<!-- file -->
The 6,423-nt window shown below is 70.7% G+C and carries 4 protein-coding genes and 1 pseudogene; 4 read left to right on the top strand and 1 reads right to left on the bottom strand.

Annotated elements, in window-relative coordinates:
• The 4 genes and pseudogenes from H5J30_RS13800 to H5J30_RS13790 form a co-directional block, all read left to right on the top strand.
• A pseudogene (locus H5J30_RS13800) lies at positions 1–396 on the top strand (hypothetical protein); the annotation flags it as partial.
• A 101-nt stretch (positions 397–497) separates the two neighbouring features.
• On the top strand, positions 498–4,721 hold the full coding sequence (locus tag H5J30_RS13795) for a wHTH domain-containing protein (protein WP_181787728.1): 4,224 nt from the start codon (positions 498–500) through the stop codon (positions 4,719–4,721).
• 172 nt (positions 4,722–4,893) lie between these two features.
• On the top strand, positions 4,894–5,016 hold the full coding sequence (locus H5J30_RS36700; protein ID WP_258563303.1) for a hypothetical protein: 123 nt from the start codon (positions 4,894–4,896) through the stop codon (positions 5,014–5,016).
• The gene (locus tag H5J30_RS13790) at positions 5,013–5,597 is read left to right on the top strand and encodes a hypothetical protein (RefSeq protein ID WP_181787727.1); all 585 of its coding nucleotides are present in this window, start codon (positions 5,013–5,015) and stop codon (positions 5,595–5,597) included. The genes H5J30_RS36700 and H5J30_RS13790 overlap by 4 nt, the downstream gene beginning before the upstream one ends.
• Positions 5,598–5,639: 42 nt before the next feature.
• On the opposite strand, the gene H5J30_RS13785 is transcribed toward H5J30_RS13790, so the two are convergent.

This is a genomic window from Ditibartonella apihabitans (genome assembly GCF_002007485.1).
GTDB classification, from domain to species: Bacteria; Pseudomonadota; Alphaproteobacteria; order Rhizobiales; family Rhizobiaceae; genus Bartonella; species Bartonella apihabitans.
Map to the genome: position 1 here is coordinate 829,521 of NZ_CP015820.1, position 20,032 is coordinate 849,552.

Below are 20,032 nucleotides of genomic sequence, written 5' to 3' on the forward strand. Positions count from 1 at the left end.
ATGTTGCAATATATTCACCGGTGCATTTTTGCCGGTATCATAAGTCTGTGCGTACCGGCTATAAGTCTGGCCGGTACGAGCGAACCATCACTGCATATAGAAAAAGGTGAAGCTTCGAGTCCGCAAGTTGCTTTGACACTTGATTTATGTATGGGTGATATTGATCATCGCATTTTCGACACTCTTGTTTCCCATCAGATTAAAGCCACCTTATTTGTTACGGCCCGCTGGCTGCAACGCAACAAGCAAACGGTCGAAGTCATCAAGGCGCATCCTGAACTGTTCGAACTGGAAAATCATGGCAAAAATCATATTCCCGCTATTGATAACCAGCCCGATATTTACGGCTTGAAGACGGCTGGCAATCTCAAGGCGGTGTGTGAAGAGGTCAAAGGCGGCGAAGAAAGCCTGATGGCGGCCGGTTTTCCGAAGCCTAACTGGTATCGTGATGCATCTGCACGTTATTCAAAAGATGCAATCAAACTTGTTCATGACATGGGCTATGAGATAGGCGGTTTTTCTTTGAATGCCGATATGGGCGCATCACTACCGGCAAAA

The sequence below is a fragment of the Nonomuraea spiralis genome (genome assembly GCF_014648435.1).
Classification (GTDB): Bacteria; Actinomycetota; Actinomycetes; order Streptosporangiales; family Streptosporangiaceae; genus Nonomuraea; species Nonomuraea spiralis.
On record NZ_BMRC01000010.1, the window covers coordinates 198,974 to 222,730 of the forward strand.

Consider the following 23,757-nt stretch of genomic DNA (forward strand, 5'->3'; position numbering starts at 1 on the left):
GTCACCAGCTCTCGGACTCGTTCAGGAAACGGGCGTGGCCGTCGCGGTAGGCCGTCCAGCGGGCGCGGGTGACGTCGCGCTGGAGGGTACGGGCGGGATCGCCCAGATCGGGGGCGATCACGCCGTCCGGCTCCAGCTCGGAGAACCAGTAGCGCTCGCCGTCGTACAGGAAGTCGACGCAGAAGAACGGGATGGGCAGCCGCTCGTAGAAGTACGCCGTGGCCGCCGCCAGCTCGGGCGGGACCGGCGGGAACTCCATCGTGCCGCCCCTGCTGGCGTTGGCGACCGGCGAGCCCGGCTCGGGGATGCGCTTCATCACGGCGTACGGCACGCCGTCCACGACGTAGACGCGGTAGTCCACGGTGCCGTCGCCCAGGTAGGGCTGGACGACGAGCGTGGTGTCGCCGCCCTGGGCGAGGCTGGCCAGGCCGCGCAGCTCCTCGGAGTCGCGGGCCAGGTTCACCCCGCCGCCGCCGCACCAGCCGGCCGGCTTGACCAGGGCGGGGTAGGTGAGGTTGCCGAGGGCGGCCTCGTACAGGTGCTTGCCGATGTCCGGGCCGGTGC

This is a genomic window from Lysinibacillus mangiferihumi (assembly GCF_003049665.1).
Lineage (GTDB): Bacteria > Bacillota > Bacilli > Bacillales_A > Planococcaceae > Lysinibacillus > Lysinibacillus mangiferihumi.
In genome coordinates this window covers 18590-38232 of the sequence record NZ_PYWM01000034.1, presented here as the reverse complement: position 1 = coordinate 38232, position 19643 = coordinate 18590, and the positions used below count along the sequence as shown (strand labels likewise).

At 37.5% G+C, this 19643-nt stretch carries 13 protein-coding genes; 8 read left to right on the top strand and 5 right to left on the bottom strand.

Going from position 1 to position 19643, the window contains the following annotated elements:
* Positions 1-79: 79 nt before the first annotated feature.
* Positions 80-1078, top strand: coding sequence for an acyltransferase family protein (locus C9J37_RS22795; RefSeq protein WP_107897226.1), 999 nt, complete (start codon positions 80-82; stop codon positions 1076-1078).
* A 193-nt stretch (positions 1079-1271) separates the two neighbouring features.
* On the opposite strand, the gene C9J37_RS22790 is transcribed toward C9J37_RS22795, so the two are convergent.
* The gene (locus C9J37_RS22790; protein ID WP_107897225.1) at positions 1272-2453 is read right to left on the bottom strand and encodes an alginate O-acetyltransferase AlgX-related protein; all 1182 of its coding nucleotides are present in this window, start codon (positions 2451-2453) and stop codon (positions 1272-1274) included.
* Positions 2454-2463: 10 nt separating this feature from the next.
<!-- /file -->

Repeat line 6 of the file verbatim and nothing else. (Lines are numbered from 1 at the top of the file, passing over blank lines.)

• On the top strand, positions 498–4,721 hold the full coding sequence (locus tag H5J30_RS13795) for a wHTH domain-containing protein (protein WP_181787728.1): 4,224 nt from the start codon (positions 498–500) through the stop codon (positions 4,719–4,721).